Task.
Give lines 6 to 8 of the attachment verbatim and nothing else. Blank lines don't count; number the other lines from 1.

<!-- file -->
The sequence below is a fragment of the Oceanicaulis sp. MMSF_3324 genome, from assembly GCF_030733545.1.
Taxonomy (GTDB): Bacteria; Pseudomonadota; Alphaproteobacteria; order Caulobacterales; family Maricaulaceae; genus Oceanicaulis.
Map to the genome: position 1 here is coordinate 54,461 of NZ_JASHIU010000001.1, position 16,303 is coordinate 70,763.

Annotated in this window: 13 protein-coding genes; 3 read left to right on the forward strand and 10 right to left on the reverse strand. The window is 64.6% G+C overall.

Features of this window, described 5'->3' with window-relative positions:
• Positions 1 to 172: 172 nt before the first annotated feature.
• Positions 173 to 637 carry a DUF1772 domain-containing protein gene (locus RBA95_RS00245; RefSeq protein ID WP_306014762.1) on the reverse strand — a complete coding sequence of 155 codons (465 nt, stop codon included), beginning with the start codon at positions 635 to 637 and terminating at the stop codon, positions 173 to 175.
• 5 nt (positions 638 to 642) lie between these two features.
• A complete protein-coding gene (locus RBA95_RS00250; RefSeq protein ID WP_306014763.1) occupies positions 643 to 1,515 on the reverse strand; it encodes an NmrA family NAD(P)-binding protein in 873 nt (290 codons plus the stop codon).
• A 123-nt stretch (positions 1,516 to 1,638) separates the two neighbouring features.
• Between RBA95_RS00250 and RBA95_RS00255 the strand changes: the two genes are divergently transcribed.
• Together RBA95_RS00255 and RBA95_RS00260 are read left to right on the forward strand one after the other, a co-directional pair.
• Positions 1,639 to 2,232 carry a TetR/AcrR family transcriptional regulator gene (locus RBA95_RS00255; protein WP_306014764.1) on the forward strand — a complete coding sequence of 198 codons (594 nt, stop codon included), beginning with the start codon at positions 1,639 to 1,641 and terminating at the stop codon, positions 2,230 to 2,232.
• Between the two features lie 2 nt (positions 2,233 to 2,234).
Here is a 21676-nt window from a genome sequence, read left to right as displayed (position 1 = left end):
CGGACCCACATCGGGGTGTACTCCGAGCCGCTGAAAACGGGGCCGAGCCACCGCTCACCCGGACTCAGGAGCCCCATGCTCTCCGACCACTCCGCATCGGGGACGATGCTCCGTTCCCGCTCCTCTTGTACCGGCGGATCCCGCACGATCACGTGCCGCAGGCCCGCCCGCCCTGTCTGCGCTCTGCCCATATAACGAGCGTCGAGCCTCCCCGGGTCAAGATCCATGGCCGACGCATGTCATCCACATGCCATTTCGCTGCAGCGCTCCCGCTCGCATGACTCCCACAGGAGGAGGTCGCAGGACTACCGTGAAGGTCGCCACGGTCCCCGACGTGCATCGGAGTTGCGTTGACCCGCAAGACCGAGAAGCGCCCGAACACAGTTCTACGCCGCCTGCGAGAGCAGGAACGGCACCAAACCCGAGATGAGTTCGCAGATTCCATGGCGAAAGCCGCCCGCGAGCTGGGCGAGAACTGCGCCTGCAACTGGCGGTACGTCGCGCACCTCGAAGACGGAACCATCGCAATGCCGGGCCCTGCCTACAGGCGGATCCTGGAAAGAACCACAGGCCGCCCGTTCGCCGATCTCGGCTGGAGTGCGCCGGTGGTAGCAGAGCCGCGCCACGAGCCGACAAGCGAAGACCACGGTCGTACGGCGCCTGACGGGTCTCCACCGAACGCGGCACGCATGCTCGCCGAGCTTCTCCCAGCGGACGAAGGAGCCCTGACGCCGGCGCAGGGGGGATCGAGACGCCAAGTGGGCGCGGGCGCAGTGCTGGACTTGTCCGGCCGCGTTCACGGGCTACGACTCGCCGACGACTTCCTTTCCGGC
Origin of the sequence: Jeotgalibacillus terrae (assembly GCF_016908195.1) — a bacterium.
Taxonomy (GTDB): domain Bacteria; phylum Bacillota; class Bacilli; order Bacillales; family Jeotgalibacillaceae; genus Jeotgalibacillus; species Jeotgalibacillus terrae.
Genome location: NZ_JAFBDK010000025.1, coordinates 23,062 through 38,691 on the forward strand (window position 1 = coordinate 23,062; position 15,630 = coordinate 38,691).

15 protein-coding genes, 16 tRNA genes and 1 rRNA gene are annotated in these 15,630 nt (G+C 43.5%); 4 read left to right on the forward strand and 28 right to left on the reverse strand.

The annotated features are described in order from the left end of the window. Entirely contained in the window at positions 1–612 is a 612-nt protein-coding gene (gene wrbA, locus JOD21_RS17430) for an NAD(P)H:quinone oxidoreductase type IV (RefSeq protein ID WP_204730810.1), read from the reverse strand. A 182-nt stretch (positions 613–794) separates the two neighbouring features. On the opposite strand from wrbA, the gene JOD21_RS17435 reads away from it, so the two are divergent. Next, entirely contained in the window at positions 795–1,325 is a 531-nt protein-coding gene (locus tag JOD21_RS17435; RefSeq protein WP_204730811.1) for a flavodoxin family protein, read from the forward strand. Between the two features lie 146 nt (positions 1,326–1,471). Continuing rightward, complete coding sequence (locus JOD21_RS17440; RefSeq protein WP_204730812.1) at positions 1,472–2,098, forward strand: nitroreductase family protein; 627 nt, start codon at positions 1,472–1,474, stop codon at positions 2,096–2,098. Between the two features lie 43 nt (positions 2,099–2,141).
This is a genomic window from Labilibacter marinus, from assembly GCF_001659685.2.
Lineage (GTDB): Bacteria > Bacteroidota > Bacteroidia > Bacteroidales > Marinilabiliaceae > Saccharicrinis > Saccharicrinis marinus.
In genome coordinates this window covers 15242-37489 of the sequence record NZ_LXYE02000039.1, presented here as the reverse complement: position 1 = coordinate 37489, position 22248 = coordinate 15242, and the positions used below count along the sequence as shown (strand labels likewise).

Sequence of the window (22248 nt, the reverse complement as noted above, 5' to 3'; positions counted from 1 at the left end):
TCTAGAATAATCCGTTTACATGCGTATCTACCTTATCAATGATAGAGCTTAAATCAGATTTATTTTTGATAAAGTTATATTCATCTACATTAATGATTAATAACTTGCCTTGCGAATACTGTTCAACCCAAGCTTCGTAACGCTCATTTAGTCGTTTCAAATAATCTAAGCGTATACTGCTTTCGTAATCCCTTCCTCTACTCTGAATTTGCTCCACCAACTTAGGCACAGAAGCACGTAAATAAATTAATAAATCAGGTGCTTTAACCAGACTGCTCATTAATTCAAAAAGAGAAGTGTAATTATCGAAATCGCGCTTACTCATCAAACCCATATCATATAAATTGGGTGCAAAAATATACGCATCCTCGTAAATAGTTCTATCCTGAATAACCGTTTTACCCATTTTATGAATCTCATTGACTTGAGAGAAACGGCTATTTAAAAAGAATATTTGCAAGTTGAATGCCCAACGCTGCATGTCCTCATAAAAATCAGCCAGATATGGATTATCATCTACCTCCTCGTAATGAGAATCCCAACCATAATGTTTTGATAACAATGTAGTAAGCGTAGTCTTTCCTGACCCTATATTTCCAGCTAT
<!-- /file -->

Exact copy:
• Positions 1 to 172: 172 nt before the first annotated feature.
• Positions 173 to 637 carry a DUF1772 domain-containing protein gene (locus RBA95_RS00245; RefSeq protein ID WP_306014762.1) on the reverse strand — a complete coding sequence of 155 codons (465 nt, stop codon included), beginning with the start codon at positions 635 to 637 and terminating at the stop codon, positions 173 to 175.
• 5 nt (positions 638 to 642) lie between these two features.